In additional to the full coffee menu and pastries baked on-site, Kaldi’s at Farrell will also serve an entirely vegetarian breakfast and lunch menu like its sister location on DeMun Avenue in Clayton. “Considering it’s our medical school campus … we wanted to offer a pretty healthy menu,” Reimer said.

Bridging the gap

Another local roaster will also see expansion soon; Chronicle Coffee is opening a second location at 501 N. Grand Blvd., in Grand Center, as reported by the St. Louis Business Journal. Owner Jason Wilson, who also owns Northwest Coffee, said he hopes the new location will both encourage more people to visit Grand Center and urge people to go north of Delmar Boulevard to check out Chronicle’s original location at 1235 Blumeyer St., just off Grand Boulevard.

“I want entice folks to go over to the old location,” Wilson said. “Chronicle will be the pillar between Olive and Grand and Page and Grand,” adding that he hoped the new location would encourage more business development north of Delmar Boulevard.

Wilson expects the Grand Center location to seat 55 to 60 and said it will have a more “communal, urban, city setting.” Customers will be able to order from the full Chronicle coffee menu, as well as partake in wine and an slightly expanded food menu. Wilson hopes to open doors at the new location by late August or mid-September.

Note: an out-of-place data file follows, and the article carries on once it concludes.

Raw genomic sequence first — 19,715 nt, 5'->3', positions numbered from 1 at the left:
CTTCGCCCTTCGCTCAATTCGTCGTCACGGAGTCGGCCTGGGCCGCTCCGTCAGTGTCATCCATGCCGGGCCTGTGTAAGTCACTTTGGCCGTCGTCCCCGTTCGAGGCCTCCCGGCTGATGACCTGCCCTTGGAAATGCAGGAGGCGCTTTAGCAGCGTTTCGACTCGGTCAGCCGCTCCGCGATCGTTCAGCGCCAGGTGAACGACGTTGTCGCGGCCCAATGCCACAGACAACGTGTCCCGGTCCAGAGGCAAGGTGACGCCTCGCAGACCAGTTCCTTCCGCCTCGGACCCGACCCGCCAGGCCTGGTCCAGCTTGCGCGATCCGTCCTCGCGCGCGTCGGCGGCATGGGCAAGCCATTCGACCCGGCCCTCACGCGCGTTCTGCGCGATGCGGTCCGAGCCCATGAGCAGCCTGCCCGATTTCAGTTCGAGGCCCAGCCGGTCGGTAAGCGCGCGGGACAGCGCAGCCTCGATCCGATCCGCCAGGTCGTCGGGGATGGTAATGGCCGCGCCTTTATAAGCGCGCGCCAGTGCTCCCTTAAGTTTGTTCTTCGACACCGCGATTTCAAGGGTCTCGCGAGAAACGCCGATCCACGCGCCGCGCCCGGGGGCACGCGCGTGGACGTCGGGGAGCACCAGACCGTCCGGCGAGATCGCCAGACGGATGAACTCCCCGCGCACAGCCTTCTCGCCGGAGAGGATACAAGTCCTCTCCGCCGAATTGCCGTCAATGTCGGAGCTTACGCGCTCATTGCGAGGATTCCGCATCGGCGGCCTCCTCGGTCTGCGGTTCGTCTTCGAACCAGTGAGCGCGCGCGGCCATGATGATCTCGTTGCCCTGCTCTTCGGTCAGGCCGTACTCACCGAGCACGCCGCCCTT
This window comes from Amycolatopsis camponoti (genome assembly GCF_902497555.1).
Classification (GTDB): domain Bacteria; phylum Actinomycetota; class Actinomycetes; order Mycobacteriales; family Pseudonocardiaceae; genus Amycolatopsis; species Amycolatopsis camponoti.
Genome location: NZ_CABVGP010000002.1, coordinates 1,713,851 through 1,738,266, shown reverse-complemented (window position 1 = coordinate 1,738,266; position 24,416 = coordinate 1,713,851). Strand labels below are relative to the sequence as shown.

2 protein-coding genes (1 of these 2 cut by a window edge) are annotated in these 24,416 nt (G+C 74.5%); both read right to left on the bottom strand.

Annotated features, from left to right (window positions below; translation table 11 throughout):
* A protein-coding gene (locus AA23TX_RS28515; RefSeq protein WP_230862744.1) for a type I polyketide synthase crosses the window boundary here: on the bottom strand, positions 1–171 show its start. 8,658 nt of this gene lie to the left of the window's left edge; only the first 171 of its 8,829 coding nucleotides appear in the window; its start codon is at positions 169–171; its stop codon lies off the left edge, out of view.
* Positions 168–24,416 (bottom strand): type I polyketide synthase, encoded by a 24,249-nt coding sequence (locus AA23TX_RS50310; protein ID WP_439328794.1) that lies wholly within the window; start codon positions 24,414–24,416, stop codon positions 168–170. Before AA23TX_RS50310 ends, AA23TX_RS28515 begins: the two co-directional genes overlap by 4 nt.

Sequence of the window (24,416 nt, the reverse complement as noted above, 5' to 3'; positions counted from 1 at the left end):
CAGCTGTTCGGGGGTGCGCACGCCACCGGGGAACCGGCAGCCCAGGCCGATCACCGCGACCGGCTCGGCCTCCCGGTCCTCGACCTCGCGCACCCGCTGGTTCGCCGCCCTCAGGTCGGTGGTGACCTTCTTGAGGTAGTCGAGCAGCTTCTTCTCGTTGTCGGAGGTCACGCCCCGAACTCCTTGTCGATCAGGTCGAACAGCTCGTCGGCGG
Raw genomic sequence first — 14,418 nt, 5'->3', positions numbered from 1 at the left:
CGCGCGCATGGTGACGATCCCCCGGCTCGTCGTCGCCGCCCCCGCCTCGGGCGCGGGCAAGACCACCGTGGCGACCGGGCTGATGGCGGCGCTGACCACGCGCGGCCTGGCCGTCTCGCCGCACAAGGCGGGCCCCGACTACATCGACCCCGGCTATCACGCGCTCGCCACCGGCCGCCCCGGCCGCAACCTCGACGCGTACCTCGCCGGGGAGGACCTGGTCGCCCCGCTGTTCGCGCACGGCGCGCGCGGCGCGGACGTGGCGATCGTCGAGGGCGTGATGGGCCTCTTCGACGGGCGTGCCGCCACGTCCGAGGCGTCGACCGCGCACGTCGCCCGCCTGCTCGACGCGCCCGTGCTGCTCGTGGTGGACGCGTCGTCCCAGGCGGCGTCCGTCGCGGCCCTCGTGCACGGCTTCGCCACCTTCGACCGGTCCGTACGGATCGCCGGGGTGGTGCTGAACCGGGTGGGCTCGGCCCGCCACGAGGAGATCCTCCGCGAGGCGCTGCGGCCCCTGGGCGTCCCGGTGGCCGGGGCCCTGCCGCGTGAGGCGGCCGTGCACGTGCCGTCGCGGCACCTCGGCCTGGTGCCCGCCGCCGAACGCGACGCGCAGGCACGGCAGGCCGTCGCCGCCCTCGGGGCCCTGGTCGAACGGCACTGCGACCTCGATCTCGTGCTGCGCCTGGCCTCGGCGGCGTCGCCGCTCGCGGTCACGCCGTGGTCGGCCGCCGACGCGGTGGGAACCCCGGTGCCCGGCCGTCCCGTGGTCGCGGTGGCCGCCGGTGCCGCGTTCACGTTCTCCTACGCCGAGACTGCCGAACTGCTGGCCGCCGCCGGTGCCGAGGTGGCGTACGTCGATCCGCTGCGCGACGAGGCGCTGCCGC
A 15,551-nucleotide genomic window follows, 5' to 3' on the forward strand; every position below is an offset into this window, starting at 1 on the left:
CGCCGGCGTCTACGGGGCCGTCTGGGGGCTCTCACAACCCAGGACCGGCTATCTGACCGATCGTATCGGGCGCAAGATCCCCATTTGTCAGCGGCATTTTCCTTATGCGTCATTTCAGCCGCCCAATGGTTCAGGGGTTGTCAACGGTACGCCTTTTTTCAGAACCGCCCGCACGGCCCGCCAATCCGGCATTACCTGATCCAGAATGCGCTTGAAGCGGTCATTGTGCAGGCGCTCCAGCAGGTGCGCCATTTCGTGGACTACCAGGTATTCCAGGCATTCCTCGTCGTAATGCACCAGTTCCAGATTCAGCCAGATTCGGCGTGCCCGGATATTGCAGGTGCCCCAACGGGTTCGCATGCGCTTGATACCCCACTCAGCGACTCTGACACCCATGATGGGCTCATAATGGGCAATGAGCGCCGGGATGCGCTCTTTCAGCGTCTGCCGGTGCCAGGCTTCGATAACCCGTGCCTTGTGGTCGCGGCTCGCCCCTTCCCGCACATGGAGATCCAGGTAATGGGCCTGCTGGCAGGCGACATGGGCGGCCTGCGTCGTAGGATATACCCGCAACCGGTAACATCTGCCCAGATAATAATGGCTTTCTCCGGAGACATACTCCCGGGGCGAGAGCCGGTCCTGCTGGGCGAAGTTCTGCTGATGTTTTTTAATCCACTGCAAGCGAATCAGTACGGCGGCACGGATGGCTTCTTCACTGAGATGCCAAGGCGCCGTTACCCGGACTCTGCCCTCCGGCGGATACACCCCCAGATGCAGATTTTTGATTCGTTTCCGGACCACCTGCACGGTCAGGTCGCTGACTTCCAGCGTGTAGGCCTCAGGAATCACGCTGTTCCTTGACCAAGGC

Catherine Klene contributed to this report.

 

 

The Scoop: Northwest Coffee Roasting Co. sold to owner of Chronicle Coffee

Tuesday, January 22nd, 2013

Rick Milton, owner of Northwest Coffee Roasting Co., has sold his company to Jason Wilson (pictured), the owner of Chronicle Coffee. Chronicle is located just north of Grand Center at 1235 Blumeyer Ave. The sale, completed in December, includes both the Northwest Coffee roasting operation as well as Northwest Coffee cafes in Clayton and the Central West End.